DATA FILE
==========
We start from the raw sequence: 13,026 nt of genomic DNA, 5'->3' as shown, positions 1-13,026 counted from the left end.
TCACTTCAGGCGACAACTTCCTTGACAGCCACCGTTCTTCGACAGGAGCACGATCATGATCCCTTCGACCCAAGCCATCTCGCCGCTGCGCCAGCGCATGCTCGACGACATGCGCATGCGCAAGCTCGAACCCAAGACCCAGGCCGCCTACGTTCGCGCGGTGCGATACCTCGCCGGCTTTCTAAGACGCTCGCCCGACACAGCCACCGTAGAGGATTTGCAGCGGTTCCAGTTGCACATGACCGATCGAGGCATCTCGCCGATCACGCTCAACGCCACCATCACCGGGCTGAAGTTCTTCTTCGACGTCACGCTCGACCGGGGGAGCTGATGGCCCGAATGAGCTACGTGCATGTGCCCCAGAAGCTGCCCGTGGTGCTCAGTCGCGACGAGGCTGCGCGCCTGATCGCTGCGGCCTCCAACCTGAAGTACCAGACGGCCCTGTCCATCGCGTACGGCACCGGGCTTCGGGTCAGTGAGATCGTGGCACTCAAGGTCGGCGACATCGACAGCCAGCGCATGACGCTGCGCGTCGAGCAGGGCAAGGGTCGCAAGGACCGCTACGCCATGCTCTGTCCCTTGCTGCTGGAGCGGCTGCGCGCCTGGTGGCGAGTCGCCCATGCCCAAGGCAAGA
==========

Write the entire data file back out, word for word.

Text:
We start from the raw sequence: 13,026 nt of genomic DNA, 5'->3' as shown, positions 1-13,026 counted from the left end.
TCACTTCAGGCGACAACTTCCTTGACAGCCACCGTTCTTCGACAGGAGCACGATCATGATCCCTTCGACCCAAGCCATCTCGCCGCTGCGCCAGCGCATGCTCGACGACATGCGCATGCGCAAGCTCGAACCCAAGACCCAGGCCGCCTACGTTCGCGCGGTGCGATACCTCGCCGGCTTTCTAAGACGCTCGCCCGACACAGCCACCGTAGAGGATTTGCAGCGGTTCCAGTTGCACATGACCGATCGAGGCATCTCGCCGATCACGCTCAACGCCACCATCACCGGGCTGAAGTTCTTCTTCGACGTCACGCTCGACCGGGGGAGCTGATGGCCCGAATGAGCTACGTGCATGTGCCCCAGAAGCTGCCCGTGGTGCTCAGTCGCGACGAGGCTGCGCGCCTGATCGCTGCGGCCTCCAACCTGAAGTACCAGACGGCCCTGTCCATCGCGTACGGCACCGGGCTTCGGGTCAGTGAGATCGTGGCACTCAAGGTCGGCGACATCGACAGCCAGCGCATGACGCTGCGCGTCGAGCAGGGCAAGGGTCGCAAGGACCGCTACGCCATGCTCTGTCCCTTGCTGCTGGAGCGGCTGCGCGCCTGGTGGCGAGTCGCCCATGCCCAAGGCAAGA